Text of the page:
BARBADIAN SECONDARY SCHOOL STUDENTS BEING ENCOURAGED TO LEARN MORE ABOUT INDIGENOUS FRUITS
When the new school term opens in September, Secondary School students will be encouraged to learn about the benefits of their own homegrown fruits, with a view to adopting healthy eating practices. Among the avenues which will ensure that students become exposed to this knowledge will be a number of competitions in which they can take part. This is as result of an initiative launched by CIBC FirstCaribbean International Bank in the form of a Fruits and Vegetables Poster.
The colourful and educational poster was developed by Nasser Khan, a Trinidadian author and researcher, who initiated a similar project in Trinidad and Tobago with resounding success. At the Launch in Barbados to a number of Secondary School teachers, he confirmed that he did it because he had found that children in the Caribbean knew more about and loved fruit from overseas more than they knew and loved local fruit. He stressed that the high import bills in the Caribbean was another reason behind this poster campaign which he plans to take to every country in the region. So far, he has been successful in getting localized posters done for St. Vincent, St. Lucia, Trinidad and Barbados.
Debra King, Director of Corporate Communications at CIBC FirstCaribbean, in explaining the Bank’s involvement, noted it was part of the Bank’s Corporate Social Responsibility and a project done through the CIBC FirstCaribbean ComTrust Foundation. She further confirmed the importance of teaching children about the indigenous fruits of their island, and making them aware of healthy options for inclusion in their diets.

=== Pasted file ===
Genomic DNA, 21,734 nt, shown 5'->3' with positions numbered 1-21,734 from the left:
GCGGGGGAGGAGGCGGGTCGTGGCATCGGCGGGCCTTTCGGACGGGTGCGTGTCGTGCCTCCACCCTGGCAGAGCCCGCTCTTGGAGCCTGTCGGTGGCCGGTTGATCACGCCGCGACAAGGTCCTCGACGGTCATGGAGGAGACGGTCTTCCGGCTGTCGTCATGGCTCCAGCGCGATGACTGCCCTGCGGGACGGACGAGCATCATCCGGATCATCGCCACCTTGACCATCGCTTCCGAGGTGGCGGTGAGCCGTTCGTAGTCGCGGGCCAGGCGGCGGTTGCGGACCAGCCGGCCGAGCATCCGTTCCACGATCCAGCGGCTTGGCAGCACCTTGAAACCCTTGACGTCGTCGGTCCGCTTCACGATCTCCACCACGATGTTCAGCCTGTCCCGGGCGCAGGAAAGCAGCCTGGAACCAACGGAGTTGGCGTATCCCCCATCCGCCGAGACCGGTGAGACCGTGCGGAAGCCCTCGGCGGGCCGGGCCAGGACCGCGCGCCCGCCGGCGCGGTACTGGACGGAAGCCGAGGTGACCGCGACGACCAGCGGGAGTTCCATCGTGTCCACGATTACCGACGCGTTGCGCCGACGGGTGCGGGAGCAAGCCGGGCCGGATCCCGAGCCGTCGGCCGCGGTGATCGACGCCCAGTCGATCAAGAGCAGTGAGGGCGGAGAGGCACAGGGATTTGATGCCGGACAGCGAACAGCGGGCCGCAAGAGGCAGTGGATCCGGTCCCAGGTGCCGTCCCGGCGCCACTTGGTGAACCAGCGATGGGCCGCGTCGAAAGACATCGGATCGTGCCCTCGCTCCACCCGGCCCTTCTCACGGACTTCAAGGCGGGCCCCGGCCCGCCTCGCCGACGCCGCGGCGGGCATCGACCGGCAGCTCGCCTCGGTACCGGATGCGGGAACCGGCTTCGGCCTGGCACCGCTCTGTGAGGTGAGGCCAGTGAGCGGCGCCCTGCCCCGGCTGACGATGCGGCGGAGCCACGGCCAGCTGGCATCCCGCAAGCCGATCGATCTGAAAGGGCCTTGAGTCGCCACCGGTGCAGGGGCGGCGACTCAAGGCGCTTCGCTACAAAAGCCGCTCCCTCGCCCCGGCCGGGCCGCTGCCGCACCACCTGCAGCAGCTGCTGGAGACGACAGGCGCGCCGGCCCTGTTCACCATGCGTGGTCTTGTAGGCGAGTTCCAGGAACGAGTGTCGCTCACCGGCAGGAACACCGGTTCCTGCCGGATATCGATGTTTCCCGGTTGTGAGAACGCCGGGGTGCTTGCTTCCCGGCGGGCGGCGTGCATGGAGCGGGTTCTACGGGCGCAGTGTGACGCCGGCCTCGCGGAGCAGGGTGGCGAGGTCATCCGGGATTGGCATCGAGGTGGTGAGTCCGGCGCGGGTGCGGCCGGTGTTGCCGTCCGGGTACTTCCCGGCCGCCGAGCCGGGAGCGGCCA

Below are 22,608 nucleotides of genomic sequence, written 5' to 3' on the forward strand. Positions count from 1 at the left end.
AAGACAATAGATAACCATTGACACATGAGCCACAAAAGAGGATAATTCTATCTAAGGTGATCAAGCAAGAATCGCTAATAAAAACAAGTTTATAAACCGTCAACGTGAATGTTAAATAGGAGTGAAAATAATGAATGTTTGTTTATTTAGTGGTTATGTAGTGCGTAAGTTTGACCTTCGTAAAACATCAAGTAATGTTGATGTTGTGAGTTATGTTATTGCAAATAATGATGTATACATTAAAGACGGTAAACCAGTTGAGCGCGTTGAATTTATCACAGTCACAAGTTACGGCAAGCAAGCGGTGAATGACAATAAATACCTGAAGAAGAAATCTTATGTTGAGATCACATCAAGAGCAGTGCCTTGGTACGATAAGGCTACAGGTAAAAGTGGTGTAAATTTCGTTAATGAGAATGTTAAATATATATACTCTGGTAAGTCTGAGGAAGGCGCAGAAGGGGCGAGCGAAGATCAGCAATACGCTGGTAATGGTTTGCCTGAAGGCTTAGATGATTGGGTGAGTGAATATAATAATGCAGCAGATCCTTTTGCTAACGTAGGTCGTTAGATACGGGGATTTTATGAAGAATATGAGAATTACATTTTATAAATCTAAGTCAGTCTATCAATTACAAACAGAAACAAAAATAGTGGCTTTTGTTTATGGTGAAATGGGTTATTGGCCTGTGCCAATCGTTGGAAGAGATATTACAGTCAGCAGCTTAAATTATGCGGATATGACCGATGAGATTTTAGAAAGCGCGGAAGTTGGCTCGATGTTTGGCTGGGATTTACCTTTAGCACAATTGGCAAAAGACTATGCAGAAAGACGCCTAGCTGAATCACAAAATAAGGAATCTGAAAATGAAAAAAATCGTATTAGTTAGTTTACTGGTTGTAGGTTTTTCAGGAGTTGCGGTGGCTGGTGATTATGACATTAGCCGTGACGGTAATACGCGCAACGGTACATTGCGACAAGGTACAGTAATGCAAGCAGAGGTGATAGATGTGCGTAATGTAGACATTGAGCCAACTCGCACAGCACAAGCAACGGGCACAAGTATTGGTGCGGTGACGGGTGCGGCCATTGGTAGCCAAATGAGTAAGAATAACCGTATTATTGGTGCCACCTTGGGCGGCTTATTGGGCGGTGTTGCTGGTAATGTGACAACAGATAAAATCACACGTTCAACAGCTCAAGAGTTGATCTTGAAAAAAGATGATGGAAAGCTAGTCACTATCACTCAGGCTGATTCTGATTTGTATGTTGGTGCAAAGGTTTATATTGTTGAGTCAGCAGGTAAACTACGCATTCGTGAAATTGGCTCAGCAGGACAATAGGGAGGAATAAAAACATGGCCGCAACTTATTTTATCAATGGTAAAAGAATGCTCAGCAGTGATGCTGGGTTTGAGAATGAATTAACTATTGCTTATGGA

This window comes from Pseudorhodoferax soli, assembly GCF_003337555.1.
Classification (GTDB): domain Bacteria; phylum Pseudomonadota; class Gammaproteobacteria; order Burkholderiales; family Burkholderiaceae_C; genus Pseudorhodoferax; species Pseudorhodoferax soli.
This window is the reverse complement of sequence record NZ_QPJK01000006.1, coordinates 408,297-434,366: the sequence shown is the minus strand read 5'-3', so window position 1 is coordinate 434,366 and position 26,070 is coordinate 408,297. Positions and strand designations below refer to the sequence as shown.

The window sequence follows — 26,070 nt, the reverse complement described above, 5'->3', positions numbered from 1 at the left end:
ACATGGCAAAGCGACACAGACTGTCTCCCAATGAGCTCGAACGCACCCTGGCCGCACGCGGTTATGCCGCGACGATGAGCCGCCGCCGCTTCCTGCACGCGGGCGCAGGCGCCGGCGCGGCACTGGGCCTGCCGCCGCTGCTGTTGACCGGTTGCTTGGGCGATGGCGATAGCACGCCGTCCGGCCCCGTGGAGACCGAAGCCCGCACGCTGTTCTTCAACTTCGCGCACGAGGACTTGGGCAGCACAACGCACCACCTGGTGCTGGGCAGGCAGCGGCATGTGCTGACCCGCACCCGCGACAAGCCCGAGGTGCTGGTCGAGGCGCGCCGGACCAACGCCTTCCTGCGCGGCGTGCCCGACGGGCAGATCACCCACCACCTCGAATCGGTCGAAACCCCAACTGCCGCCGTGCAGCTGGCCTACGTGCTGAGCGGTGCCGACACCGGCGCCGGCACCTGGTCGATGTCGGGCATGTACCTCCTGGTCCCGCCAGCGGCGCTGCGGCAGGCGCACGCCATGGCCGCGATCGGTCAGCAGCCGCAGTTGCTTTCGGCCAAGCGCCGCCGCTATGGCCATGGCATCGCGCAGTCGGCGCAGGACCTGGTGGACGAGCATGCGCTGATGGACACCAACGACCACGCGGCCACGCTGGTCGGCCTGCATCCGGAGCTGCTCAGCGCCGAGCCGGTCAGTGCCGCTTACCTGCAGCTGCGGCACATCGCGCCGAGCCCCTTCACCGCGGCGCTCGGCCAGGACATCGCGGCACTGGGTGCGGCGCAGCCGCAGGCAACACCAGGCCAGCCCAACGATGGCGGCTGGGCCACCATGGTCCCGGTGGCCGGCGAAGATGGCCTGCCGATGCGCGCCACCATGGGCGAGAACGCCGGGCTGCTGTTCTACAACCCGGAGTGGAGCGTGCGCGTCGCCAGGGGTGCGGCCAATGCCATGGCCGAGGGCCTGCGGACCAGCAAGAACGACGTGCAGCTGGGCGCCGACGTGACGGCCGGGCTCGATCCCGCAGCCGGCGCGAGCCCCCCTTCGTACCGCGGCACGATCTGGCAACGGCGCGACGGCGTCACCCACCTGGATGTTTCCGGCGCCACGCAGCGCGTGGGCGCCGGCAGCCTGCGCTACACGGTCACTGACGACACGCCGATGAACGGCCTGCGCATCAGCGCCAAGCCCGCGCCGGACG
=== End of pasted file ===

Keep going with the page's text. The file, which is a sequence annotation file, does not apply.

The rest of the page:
“We hope that these posters will generate interest among our young people, and that the competitions we are organizing to promote them will lead to learning even more about the various fruits“, she stated as she introduced the competitions which will include 2 essay competitions for Form 1 and Form 2-3 students.
The selected topic for this age group is ‘Why Fruits and Vegetables are an important part of our diet.’ The younger students will be given a 250 word limit while the older students a 750 word limit with a minimum of 400 words.
A Recipe competition between Forms 4-6 will encourage students to present Beverages, Preserves, Candies, Savoury/Sweet pies or Cakes utilizing the local fruits and/or vegetables. The students will be vying for an exciting range of prizes.
Mrs. King also expressed thanks to Mr. Edme Henry and Mr. Steve Skeete from the Ministry of Agriculture who were instrumental in doing the research and development of the local information and in working with Mr. Khan on the nutritional information for the posters.
In endorsing and applauding this work of the Bank, and the team who developed the posters, Deputy Chief Education Officer Mrs. Joy Adamson, referred to recent statistics which show the increase in obesity in children and the instances of non-communicable disease which has shown up in 1/3 of our children, including Type 1 diabetes, high blood pressure, heart disease, asthma and cancer.
She pleaded for a change in lifestyle and asked for a concerted effort from the school boards, teachers, PTA’s, canteen operators and anyone involved in children’s welfare to take note and prepare more healthy meals and generally steer children towards a healthier lifestyle.
It is planned that the competitions – both for primary and secondary students, will be launched in the schools in September and the winners will be judged and announced in November.